Scorpion Control and How to Get Rid of Scorpions

How to get rid of scorpions & the best pesticide for scorpions

Scorpions are arachnids, not insects, as you would think. They are close relatives to spiders, mites, and ticks. There are approximately 1,300 species of scorpions worldwide. They have elongated bodies and a segmented tail that has a stinger on its tip. Scorpions are very common in the Southern and Southwestern United States.

Most scorpions in the United States are not poisonous, except for two species found in the southwestern states of Arizona, California, New Mexico, and Texas.

Even though scorpions are common in deserts, they inhabit many other habitats as well. These different habitats include grasslands and savannahs, deciduous forests, pine forests, rain forests, and caves. Scorpions are nocturnal (they hunt for food at night).

Most of the scorpions that enter dwellings are not poisonous; their sting is similar to bees or wasps. It's usually better to assume that they are poisonous if you are unsure.

Scorpion
Scorpion

Prevent and Exclude Scorpions

Scorpions may invade structures and crawl under any object that provides protection. Since gaps around doors are a major entryway for these occasional invaders, seal up gaps indoors with weather stripping. Bark Scorpions have been known to climb into the tiniest of cracks. Plug up gaps around wires and pipes. Remove any clutter inside and clean up to eliminate any possible hiding places for scorpions. Since scorpions become active in the early spring, use exclusion methods during the fall and winter months.

Scorpions can not climb on clean glass. Place wide- mouth jars under tables and crib legs. If this poses a problem of potential broken glass, apply petroleum jelly on the legs.

  • Remove outdoor harborages, e.g., piles of trash, stones, boards, firewood on the ground, and the landscape timbers.
  • Prune shrubs to expose trunk and ground around the plant.
  • Remove leaf litter, mulch, and other organic debris.
  • Points of entry into buildings, e.g., siding, windows, doors, pipes, and wires, should be sealed.
  • Employ tight-fitting screens
  • Use weather stripping around doors, windows, and vents.
  • Repair leaky air conditioners
Scorpion in shoe
Scorpion in shoe
  • Be careful in picking up objects during the summer months.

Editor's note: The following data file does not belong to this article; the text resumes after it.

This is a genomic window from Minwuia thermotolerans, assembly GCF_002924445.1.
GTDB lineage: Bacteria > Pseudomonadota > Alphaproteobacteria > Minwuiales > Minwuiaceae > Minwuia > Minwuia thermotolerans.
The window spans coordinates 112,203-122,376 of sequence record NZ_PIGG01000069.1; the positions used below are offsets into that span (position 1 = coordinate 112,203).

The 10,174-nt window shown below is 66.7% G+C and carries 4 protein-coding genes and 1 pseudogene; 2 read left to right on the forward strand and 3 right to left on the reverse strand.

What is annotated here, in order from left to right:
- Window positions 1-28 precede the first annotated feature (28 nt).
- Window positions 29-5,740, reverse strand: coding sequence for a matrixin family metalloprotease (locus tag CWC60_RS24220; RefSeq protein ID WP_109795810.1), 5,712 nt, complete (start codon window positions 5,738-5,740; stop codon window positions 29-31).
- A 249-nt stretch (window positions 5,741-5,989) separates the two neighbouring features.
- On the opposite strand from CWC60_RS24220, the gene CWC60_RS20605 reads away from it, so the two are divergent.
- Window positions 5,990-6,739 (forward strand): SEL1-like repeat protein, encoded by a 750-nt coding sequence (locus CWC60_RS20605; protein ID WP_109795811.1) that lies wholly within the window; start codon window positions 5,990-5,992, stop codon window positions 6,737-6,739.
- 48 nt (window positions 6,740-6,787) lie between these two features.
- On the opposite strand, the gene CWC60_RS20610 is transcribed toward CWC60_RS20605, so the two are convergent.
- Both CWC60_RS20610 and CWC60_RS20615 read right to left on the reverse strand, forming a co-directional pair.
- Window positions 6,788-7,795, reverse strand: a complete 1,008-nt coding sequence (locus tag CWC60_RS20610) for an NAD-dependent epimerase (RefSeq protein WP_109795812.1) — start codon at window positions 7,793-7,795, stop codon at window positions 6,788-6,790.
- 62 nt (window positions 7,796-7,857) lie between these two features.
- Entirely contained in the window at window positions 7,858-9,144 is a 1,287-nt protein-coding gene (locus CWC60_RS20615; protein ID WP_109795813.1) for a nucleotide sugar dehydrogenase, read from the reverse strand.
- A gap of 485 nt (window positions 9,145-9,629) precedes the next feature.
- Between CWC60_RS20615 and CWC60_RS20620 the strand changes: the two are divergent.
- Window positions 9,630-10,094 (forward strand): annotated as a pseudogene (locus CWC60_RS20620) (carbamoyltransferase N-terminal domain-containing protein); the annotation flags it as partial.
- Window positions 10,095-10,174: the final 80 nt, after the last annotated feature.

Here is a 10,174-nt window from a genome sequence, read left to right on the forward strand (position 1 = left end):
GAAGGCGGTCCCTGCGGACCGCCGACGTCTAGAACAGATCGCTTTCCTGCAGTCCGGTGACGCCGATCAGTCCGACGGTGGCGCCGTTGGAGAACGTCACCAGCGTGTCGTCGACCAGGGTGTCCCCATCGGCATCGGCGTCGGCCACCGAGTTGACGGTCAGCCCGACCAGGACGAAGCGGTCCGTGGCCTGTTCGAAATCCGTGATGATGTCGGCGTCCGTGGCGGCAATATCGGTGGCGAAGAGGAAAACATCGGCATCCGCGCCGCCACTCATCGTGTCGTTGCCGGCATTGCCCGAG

• Inspect the underside and scrutinize the object.
  • Shake out shoes and clothing vigorously before wearing them. Do not walk barefooted at night.
  • Use a UV light ( causes them to glow ) when moving about at night in scorpion infested areas.
  • Do not swat at scorpions found on your body; brush them off instead.

Best Pestcides for Scorpion Control

A. Using Residual Insecticides

During the spring and summer months, use residual insecticides in both a liquid form and dust form. We recommend either an encapsulated insecticide such as Avesta CS or a wettable powder formulation like Demon WP that mixes with water like.

Dust in void areas with an insecticide dust. We recommend D-Fense Dust. It is also helpful to use DIY Pest Control Trapper Insect Traps inside along the baseboards.

Insecticides should be applied as a 3 to 10-foot band around the structure's perimeter, into harborage sites, and around potential entry points, such as: around all windows and doors, along baseboards, plumbing, inside closets, and garage and basement areas.

Both Demon WP is a wettable powders that may leave a visible residue that can be seen against dark surfaces. Avesta CS has a broad label (eliminates many insects) and has a long residue. It may be used inside or outside, will dry invisible, and is odorless. Avesta CS will last longer outside and adhere to the surface better due to its encapsulated technology. Avesta CS 8 oz It will yield 16 gallons.

These insecticides are odorless, and the application includes both inside and outside.

B. Using Insecticide Dusts

Insecticide dust should be used in the attic area if that is a source of entry. You may apply an insecticide Dust such as D-Fense Dust or Drione Dust with a duster. This dust would be useful in cracks and crevices, wall voids, electrical fittings, around doors and window frames, etc.

A convenient duster for dusting the attic area is a garden duster like the Dustin Mizer. It holds one pound of dust that you can crank out easily and quickly.

C. Using Glue Boards

As an additional measure of control and a non-toxic method of scorpion control, place insect glue boards along the wall edges and under furniture.

Key Takeaway

Thorough interior and exterior treatments are often needed for suitable control of scorpions. This may include the use of insecticide concentrates, granular insecticides and insecticide dusts.

Scorpion Identification and Inspection

Scorpion glowing in blacklight
Scorpion glowing in blacklight

Scorpion Identification

Just like spiders, scorpions have eight legs. However, unlike spiders, scorpions have a large pair of pincers. Scorpions have a long slender body with a 5-segmented tail that may arch over the back. Size varies between the various scorpion species (smallest at 1/2" long to the largest over 8 " long), but most measure about 2 inches when fully grown. Their colors range between yellow, blue, reddish-brown, and black.